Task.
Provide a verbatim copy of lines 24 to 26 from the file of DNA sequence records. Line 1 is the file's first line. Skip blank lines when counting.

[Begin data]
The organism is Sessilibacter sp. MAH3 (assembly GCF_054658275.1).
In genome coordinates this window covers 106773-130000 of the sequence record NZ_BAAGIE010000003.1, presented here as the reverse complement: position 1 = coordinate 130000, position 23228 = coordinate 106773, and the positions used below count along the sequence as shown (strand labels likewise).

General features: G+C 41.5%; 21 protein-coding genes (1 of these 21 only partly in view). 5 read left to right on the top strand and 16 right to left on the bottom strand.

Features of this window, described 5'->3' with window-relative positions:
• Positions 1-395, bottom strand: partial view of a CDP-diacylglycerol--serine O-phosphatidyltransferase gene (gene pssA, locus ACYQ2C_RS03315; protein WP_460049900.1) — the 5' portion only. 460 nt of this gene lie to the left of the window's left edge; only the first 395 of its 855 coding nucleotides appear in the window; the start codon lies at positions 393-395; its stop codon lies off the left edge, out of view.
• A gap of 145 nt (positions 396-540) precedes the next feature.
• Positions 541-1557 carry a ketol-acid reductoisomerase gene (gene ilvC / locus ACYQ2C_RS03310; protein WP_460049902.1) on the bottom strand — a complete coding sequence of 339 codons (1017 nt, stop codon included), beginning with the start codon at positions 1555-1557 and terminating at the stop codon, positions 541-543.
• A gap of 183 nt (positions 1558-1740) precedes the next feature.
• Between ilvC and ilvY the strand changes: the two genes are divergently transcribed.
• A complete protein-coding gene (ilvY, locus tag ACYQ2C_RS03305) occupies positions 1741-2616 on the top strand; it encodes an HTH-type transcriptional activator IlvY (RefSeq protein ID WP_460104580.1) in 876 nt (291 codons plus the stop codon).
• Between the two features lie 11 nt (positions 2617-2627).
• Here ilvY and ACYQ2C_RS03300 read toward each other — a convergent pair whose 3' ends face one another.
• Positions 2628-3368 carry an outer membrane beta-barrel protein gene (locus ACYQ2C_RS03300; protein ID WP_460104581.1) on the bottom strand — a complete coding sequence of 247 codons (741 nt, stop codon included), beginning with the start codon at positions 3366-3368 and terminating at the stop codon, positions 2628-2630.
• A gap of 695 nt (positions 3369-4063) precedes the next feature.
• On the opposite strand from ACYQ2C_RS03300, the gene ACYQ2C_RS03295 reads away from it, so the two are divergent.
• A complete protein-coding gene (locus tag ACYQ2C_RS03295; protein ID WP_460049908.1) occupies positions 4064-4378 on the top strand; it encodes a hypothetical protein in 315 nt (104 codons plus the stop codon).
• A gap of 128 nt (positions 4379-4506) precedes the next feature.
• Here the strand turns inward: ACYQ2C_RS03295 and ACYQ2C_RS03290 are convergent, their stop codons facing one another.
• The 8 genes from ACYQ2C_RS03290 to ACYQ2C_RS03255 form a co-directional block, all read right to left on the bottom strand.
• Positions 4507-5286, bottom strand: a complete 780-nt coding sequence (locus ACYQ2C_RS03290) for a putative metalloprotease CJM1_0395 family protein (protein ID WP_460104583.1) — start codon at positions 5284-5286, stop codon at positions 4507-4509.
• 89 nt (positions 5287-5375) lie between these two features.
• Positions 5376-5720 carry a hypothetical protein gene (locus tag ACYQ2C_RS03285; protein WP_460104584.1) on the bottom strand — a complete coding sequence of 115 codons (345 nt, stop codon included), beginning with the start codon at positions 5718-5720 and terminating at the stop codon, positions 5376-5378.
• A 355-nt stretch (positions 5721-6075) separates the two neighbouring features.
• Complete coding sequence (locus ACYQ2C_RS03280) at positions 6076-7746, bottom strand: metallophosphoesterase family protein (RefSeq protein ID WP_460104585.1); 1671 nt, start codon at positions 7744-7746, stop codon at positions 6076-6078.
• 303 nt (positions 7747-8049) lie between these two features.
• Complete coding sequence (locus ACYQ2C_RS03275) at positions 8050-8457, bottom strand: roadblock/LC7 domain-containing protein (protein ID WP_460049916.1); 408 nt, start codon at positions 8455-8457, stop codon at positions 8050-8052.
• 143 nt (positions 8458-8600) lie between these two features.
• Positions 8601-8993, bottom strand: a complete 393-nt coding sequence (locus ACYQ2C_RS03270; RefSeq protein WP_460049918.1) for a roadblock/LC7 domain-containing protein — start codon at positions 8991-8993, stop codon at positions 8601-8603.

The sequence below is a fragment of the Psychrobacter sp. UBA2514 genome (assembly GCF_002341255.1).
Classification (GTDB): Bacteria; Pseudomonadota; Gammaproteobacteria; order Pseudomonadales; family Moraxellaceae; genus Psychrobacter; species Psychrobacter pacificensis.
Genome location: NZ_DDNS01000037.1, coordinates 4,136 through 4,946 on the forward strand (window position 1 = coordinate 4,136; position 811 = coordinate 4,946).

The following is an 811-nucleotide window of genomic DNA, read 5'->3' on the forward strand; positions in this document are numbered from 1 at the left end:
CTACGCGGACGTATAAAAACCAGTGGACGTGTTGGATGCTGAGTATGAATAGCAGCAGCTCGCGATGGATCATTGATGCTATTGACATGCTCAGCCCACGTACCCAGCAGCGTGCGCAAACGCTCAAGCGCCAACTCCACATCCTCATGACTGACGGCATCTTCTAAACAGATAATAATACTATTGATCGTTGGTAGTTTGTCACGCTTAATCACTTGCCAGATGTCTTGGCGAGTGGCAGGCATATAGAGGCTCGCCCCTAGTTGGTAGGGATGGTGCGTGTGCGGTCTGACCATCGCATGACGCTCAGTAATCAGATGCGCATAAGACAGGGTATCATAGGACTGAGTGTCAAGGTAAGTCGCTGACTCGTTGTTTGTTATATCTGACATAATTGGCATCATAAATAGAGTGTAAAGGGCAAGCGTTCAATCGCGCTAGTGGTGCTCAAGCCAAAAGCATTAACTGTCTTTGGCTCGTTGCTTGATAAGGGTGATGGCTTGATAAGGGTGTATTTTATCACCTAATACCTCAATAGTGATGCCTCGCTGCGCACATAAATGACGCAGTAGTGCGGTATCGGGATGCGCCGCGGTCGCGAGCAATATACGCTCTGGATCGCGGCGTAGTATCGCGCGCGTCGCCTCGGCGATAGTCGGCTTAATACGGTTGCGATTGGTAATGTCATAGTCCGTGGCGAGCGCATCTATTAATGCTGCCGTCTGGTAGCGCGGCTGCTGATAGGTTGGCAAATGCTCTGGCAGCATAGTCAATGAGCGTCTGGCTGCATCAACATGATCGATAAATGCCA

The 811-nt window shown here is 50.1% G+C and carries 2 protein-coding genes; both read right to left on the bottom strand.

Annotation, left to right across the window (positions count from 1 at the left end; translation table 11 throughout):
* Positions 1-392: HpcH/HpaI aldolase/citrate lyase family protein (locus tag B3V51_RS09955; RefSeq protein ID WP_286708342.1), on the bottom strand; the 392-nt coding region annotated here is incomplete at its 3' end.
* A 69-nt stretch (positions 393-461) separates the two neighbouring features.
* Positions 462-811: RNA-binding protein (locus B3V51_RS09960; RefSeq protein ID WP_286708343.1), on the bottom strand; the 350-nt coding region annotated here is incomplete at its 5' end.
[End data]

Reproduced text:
• Complete coding sequence (locus ACYQ2C_RS03280) at positions 6076-7746, bottom strand: metallophosphoesterase family protein (RefSeq protein ID WP_460104585.1); 1671 nt, start codon at positions 7744-7746, stop codon at positions 6076-6078.
• 303 nt (positions 7747-8049) lie between these two features.
• Complete coding sequence (locus ACYQ2C_RS03275) at positions 8050-8457, bottom strand: roadblock/LC7 domain-containing protein (protein ID WP_460049916.1); 408 nt, start codon at positions 8455-8457, stop codon at positions 8050-8052.